I can easily spend an hour each day sprawled out on the floor, nose to carpet, examining the pile for lint, leaf bits, and the random fluff that floats around any cat-cluttered house no matter how many times you vacuum. Just step over me. I’ll be there for a while, putting all those specks in my pocket, trying to get to them before Sunshine (formerly The Schnooks) does. At nine months old she’s a crack-up, a mooch, and the household’s chief fleck inspector. She’s also mobile and voracious; I feel like I’m on suicide watch, anticipating the next item she’ll grip in her tiny fist and shove into her mouth.
It doesn’t help that our vacuum bit the dust, so to speak, and now spits out more specks than it sucks up. And I guess I don’t think like a baby, since I’m almost never right about what Sunshine will eat, especially when we’re outside or visiting someone. Or maybe my vision is just off, and I simply can’t see what she sees.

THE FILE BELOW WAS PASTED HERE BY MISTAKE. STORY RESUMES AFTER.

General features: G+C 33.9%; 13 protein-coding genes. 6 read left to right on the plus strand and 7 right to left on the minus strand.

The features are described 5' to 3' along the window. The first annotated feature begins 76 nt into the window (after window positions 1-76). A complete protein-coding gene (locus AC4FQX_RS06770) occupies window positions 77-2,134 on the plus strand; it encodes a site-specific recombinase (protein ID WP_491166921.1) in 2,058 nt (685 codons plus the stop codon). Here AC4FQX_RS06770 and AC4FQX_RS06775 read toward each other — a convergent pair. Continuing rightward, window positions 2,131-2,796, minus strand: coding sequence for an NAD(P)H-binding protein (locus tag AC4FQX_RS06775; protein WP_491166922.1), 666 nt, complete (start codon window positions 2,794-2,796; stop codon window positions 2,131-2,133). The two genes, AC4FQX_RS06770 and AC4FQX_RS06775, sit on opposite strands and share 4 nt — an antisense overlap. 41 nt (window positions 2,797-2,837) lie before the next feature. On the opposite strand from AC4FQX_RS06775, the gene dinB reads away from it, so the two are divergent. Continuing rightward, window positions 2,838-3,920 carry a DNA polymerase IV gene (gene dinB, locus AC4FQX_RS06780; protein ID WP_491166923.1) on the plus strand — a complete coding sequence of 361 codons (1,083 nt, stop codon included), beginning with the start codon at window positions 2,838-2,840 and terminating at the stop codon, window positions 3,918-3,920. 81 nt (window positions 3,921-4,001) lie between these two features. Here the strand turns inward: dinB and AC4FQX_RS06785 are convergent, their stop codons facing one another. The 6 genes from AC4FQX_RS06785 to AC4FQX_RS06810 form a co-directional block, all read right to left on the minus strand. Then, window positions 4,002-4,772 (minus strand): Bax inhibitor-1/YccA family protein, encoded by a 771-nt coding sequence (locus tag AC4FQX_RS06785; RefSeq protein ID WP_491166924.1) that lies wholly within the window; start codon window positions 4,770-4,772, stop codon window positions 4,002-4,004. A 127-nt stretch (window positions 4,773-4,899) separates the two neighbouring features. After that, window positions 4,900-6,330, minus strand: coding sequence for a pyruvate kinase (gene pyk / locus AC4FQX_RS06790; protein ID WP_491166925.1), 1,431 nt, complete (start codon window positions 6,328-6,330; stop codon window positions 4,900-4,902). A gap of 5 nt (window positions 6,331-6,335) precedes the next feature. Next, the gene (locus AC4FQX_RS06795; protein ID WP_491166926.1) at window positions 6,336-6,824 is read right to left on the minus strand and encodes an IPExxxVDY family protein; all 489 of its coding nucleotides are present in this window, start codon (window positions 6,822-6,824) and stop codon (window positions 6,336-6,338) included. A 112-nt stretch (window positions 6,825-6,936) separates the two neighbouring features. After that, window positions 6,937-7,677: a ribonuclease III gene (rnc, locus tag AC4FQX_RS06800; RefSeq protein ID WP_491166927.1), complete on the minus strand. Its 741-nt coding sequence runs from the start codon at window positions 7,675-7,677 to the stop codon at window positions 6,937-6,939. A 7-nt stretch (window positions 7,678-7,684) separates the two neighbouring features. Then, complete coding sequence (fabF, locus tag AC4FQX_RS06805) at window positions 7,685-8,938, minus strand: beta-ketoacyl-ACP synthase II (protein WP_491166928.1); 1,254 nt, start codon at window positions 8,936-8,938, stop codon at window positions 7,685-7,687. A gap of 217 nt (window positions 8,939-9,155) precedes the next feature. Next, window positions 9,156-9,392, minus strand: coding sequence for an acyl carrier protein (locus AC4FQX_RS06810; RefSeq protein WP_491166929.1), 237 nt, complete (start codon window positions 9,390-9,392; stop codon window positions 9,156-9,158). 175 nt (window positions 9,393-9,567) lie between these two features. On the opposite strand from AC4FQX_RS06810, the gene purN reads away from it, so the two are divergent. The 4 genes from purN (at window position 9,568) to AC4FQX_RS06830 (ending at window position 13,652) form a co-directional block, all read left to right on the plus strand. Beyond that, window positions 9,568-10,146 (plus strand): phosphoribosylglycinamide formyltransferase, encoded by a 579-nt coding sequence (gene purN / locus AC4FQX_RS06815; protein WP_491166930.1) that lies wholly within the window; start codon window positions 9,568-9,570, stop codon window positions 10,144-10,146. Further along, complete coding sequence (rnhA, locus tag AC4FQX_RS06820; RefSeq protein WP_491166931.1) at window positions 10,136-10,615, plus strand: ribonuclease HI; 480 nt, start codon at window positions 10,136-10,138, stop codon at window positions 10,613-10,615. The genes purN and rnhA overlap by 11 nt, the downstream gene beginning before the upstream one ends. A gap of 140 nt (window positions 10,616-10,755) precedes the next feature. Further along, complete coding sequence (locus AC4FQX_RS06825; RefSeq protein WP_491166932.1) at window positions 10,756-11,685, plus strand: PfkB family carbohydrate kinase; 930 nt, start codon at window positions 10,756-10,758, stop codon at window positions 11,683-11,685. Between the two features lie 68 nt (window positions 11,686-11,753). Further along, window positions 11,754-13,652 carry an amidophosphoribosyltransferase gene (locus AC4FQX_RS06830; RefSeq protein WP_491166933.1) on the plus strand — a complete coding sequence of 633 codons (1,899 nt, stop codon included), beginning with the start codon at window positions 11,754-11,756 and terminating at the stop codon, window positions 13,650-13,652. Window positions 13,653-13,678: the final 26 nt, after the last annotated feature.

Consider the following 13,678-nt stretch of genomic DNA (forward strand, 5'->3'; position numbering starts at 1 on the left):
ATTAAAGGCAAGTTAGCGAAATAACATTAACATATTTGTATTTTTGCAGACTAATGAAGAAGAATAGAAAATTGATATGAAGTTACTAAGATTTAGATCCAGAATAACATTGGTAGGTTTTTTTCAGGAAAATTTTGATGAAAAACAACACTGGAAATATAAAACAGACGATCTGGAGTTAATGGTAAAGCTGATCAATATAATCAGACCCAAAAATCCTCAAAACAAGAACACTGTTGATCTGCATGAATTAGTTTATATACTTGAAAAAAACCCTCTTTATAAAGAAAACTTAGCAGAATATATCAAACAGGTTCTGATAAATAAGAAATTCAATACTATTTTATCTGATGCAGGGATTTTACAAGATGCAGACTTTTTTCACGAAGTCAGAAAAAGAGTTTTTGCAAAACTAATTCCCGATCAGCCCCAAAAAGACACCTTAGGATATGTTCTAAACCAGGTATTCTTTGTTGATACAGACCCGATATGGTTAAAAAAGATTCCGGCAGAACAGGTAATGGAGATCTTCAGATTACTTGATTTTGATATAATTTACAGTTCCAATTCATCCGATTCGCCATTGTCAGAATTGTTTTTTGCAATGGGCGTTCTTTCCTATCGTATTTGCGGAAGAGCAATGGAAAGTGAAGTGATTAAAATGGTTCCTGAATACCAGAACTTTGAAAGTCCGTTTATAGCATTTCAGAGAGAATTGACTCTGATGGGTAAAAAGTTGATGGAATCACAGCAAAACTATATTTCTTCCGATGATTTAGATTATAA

Even at home it’s impossible to always stay ahead, though it’s easier when she inadvertently warns me. She goes still and stares at something, then wiggles her ample booty, wrinkles her nose, and lets out her happy Beavis “heh heh heh”. A moment later she’s off, scooting across the room in adapted military fashion, forearm, hand, toe, toe. At times like those, I swoop in, examining her path for any chokeables or other hazards.
When she quiets, though, her mouth pursed closed, her little jaw working, I know I’ve missed something and am about to fight a baby who’s determined to chew, chew, swallow anything small enough to fit between her teeth. All four of them. Sometimes she wins, downing it before I get to her. If not, I squeeze her cheeks, fish-lipping her, and examine the piece. Let her swallow it? Scoop it out? Depends on if it’s worth the struggle.
Staying ahead of Sunshine is never easy. Still, the scooting’s cute. It may even be worth the constant vigilance.